After spending Thursday morning behind closed doors, senior lawmakers from both parties emerged shortly before 1 p.m. in the ornate painted corridors on the first floor of the Capitol to herald their agreement on the broad outlines of a deal....And McCain "declined to take a stand."
But a few blocks away, a senior House Republican lawmaker was at a luncheon with reporters, saying his caucus would never go along with the deal. This Republican said Representative Eric Cantor of Virginia, the chief deputy whip, was circulating an alternative course that would rely on government-backed insurance, not taxpayer-financed purchase of mortgage assets....
House Republicans have spent days expressing their unease about a huge government intervention, which they regard as a step down the path to socialism.
Why did McCain arrive showily, as if he was the man to close the deal, and then not do anything? Has McCain said one word about whether he thinks now is the time to build a bulwark against socialism? And can John McCain explain why government insurance as opposed to government asset-purchasing is the key to saving us from socialism?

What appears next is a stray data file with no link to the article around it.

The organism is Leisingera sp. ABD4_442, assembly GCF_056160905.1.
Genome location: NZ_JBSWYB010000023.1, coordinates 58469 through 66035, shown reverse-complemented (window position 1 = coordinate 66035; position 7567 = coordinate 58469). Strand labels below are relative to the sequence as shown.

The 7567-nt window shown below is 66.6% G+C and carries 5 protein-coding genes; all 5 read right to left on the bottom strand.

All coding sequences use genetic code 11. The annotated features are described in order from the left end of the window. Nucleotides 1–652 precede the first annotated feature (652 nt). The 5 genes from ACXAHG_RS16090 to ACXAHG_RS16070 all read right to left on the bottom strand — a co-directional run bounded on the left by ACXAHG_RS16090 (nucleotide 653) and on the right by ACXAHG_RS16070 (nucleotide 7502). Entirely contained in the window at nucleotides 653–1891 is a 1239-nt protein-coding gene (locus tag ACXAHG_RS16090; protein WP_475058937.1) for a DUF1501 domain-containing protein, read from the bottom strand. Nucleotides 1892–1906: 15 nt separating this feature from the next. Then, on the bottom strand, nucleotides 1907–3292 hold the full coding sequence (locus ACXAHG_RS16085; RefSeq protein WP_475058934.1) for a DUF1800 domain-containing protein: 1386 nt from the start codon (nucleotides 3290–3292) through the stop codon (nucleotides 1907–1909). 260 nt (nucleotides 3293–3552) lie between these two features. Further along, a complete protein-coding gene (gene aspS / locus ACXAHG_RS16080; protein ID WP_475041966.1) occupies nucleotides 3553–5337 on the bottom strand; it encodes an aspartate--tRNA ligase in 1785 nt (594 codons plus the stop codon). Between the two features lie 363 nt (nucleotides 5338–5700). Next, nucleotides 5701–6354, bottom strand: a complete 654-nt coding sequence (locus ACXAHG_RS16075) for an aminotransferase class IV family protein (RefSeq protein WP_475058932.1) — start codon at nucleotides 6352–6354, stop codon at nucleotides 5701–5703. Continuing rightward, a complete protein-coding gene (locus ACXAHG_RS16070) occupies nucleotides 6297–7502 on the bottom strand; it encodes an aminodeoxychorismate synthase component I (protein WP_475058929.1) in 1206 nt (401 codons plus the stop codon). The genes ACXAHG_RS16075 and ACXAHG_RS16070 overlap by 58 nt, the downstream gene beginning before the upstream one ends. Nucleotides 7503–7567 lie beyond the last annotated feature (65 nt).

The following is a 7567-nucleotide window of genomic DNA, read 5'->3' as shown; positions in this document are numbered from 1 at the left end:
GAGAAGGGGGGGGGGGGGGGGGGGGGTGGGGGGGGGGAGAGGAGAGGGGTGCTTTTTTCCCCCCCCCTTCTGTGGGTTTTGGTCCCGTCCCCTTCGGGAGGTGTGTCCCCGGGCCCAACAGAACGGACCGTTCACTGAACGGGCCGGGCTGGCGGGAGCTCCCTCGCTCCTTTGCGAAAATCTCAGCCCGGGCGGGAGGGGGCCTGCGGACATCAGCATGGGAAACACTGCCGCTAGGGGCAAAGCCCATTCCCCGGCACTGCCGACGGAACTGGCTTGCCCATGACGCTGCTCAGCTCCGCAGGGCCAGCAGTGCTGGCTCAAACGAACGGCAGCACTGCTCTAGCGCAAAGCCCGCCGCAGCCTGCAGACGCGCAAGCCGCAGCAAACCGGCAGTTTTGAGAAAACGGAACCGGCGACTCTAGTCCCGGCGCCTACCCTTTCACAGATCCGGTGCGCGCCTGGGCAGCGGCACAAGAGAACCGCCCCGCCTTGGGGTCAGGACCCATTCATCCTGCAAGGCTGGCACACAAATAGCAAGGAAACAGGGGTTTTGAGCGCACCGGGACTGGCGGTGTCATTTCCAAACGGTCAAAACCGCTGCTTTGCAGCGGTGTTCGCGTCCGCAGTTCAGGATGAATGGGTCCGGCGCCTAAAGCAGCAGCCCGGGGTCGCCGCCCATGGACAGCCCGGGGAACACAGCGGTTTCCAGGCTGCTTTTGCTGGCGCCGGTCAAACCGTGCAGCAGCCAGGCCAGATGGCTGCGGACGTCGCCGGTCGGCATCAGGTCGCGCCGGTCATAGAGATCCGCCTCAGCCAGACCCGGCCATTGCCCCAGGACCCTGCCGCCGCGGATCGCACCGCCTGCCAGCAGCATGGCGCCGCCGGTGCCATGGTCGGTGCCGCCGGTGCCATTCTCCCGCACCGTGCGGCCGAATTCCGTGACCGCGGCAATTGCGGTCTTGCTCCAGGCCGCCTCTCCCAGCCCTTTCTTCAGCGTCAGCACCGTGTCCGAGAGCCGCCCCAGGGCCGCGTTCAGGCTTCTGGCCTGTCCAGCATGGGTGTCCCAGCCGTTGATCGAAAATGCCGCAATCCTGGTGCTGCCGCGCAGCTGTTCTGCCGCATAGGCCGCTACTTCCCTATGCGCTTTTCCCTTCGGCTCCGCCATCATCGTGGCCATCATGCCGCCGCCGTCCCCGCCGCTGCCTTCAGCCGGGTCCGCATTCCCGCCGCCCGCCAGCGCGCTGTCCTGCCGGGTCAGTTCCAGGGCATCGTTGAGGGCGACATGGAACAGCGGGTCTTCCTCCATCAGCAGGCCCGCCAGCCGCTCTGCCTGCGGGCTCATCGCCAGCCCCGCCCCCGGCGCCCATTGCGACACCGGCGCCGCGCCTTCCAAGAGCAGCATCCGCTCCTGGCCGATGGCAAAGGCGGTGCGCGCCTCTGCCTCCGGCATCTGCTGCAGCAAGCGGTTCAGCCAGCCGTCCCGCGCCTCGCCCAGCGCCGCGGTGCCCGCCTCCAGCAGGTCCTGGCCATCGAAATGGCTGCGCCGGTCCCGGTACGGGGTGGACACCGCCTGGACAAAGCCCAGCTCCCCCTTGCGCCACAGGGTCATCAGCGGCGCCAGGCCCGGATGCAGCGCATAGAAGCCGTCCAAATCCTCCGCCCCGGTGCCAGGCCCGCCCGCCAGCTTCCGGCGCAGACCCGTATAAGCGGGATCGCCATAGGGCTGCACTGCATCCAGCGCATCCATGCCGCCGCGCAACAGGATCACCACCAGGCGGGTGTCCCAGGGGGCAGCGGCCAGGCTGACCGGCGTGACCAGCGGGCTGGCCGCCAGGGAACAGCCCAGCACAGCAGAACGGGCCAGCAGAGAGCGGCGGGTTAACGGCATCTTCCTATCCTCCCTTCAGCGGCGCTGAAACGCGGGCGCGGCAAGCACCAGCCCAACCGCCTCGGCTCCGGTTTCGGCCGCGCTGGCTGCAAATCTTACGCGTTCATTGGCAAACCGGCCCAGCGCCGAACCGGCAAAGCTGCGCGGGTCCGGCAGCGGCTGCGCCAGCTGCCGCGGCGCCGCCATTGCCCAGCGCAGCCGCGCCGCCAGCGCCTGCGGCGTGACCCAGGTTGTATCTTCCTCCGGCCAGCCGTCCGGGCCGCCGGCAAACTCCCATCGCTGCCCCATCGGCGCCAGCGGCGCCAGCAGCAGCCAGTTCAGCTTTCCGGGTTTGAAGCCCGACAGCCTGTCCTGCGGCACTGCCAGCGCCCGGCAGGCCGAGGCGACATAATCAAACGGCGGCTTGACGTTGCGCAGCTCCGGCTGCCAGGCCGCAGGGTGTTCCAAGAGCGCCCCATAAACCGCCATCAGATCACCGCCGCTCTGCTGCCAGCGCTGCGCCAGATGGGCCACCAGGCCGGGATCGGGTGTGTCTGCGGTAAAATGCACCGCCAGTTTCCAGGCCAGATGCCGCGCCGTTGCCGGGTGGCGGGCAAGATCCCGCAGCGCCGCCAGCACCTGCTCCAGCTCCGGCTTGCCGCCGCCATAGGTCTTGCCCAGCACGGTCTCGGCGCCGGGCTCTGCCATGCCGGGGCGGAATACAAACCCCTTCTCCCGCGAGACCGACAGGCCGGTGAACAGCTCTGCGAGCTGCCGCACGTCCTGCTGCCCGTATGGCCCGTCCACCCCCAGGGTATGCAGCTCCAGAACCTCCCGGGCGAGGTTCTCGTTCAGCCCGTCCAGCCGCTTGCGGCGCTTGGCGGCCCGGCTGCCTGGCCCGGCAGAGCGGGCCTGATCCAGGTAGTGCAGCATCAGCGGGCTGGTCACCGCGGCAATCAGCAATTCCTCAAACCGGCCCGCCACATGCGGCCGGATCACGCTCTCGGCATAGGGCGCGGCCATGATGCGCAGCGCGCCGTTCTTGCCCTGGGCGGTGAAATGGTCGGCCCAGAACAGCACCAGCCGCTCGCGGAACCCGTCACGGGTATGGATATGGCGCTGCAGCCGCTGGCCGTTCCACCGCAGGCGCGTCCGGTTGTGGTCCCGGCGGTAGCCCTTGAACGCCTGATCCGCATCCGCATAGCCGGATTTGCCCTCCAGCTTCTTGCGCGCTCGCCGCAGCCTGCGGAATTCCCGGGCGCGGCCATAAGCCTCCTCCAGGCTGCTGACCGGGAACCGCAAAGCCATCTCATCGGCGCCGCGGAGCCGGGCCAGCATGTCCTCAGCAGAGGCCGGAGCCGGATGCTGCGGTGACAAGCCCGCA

Unless McCain talks about some of these things, I don't see the point of his swooping onto the scene to be the leader. Was he just betting that it would look good? But why should he have counted on Democrats allowing him to look good? And, insanely, it seems that Republicans have undercut him.
Belatedly, he must realize that it would have been better to take a low profile and let his congressional colleagues steer their deal to a conclusion -- which is what Barack Obama did.
And then there's the debate. Obama will be there, winning by forfeiture, unless McCain's ultimatum -- he can't debate unless the deal is closed -- was a bluff.